People who attended the indoor performances in late September in the Schwyz canton were advised to socially distance, but not required to wear masks that would have impeded their yodeling.

The small village area now has a positivity rate of 50 percent, making it the highest contagion rate in all of Europe with case numbers doubling every day for the last week.

October 15, 2020

Posted by orrinj at 8:53 PM


US officials warned the White House that Russian intelligence was using Rudy Giuliani to funnel disinformation to Trump (Sonam Sheth, 10/15/20, Business Insider)

The paper cited four former officials familiar with the matter who said the warnings were based on several sources, including intercepted communications. The communications are said to have showed that Giuliani communicated with multiple people who had ties to Russian intelligence during a December 2019 trip to Ukraine. The former New York mayor made the trip as part of his effort to dig up dirt on the Democratic presidential nominee, Joe Biden, and his son, Hunter, related to the latter's work for the Ukrainian natural gas company Burisma Holdings.

The Post reported that the intercepted communications raised red flags with US officials who worried that Russian officials were using Giuliani as a conduit to feed disinformation to Trump. After the White House was warned about the possibility, the report said, national security adviser Robert O'Brien told the president that he should approach any information Giuliani gave him with caution.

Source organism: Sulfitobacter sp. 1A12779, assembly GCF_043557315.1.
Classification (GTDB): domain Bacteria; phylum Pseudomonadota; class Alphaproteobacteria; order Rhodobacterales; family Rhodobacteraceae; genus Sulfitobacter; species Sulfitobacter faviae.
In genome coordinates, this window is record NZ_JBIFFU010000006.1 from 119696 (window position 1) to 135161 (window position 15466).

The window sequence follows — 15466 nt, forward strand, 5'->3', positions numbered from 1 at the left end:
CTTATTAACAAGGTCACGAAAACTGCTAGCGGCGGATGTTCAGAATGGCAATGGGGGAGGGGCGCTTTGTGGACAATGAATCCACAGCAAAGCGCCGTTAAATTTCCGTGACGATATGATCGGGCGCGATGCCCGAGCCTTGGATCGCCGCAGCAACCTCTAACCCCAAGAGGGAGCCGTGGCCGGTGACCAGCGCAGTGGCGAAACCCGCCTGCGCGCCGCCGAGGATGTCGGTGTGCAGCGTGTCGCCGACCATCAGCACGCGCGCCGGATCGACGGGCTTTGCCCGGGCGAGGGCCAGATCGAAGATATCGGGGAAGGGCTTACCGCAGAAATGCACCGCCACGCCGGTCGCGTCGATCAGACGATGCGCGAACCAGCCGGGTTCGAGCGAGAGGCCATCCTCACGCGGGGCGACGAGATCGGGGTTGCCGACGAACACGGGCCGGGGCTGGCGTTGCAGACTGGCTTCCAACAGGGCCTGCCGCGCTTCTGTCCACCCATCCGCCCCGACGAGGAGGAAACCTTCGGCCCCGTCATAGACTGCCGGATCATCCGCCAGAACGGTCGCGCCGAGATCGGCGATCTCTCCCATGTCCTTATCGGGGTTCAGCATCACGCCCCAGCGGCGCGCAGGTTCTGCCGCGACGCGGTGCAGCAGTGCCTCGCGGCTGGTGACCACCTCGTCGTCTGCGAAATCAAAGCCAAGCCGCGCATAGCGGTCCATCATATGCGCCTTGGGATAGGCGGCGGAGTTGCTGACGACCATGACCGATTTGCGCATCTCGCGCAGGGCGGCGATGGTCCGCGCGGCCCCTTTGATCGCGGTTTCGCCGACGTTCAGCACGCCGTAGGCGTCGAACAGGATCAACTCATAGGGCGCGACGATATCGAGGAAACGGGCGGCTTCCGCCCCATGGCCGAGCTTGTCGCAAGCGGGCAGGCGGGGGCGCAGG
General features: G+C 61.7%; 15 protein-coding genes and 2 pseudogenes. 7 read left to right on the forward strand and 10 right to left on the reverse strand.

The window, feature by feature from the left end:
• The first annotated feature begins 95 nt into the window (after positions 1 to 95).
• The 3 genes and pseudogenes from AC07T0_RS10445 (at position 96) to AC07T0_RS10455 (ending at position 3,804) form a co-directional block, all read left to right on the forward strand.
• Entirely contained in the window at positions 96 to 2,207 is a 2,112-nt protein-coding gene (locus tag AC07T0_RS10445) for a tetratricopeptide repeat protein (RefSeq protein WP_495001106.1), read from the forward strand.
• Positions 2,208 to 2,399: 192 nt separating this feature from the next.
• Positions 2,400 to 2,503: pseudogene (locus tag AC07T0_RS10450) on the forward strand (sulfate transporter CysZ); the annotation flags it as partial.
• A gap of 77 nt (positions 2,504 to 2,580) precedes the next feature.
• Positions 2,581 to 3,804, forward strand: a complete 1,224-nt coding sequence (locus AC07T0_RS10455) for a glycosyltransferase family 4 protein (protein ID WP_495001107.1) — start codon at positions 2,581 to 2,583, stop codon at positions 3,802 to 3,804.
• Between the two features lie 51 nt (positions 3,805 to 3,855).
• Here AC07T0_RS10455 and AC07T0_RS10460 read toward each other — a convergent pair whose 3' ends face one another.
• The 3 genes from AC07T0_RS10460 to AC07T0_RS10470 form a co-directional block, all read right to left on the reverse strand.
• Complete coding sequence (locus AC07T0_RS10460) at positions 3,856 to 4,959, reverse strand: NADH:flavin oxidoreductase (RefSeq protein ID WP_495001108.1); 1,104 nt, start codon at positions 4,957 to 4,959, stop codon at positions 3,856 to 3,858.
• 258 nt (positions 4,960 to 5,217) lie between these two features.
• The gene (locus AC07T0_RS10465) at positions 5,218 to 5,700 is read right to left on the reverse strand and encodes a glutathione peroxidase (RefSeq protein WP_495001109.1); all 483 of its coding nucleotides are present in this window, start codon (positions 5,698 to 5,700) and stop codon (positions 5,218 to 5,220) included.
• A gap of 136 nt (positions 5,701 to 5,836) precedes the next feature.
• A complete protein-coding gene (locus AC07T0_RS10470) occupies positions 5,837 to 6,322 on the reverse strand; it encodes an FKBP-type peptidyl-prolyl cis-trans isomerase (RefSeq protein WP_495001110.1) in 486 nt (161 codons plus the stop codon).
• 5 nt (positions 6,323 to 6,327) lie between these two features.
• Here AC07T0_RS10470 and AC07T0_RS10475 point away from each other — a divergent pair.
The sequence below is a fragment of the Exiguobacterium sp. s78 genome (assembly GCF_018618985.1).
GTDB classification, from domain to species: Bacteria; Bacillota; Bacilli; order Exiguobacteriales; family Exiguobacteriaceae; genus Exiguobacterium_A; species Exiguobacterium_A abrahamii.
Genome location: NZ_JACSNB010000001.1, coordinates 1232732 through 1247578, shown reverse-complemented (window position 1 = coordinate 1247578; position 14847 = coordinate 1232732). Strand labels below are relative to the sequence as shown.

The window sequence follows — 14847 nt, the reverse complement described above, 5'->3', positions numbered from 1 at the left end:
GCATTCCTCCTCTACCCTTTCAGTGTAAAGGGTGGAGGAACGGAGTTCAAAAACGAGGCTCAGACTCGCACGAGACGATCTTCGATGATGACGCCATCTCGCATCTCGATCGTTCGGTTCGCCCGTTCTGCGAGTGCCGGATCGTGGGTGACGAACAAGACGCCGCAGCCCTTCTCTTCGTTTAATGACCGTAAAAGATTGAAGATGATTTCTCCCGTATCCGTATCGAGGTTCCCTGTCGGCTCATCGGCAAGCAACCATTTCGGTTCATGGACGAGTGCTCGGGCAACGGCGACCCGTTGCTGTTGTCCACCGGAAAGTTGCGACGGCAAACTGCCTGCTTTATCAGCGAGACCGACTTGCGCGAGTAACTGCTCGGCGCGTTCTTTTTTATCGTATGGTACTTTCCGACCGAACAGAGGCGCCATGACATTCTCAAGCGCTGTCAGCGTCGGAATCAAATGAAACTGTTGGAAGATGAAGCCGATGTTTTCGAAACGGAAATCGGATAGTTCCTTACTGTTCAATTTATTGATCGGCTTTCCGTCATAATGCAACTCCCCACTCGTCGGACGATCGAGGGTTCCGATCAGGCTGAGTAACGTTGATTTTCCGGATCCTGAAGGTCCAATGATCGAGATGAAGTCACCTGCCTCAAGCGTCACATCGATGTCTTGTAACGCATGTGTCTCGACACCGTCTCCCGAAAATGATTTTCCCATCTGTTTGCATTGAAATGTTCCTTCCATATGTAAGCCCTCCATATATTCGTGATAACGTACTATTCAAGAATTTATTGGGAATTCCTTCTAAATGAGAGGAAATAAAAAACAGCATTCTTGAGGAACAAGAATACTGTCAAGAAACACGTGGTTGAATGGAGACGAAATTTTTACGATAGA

One source told The Post that the message to Trump was, "Do what you want to do, but your friend Rudy has been worked by Russian assets in Ukraine." The warning was especially stark because officials wanted "to protect the president from coming out and saying something stupid," the paper reported, especially because he was in the middle of an impeachment at the time over his efforts to force Ukraine to launch politically motivated investigations into the Bidens and Burisma.

Posted by orrinj at 6:26 PM


New Research on Illegal Immigration and Crime (Alex Nowrasteh, 10/15/20, Cato)

Andrew Forrester, Michelangelo Landgrave, and I published a new working paper on illegal immigration and crime in Texas. Our paper is slated to appear as a chapter in a volume published by Oxford University Press in 2021. Like our other research on illegal immigration and crime in Texas, this working paper uses data collected by the Texas Department of Public Safety (DPS) that records and keeps the immigration statuses of those arrested and convicted of crimes in Texas. As far as we've been able to tell, and we've filed more than 50 state FOIA requests to confirm, Texas is the only state that records and keeps the immigration statuses of those entering the criminal justice system. Texas gathers this information because its runs arrestee biometric information through Department of Homeland Security (DHS) databases that identify illegal immigrants. Unlike other states, Texas DPS keeps the results of these DHS checks that then allows a more direct look at immigrant criminality by immigration status.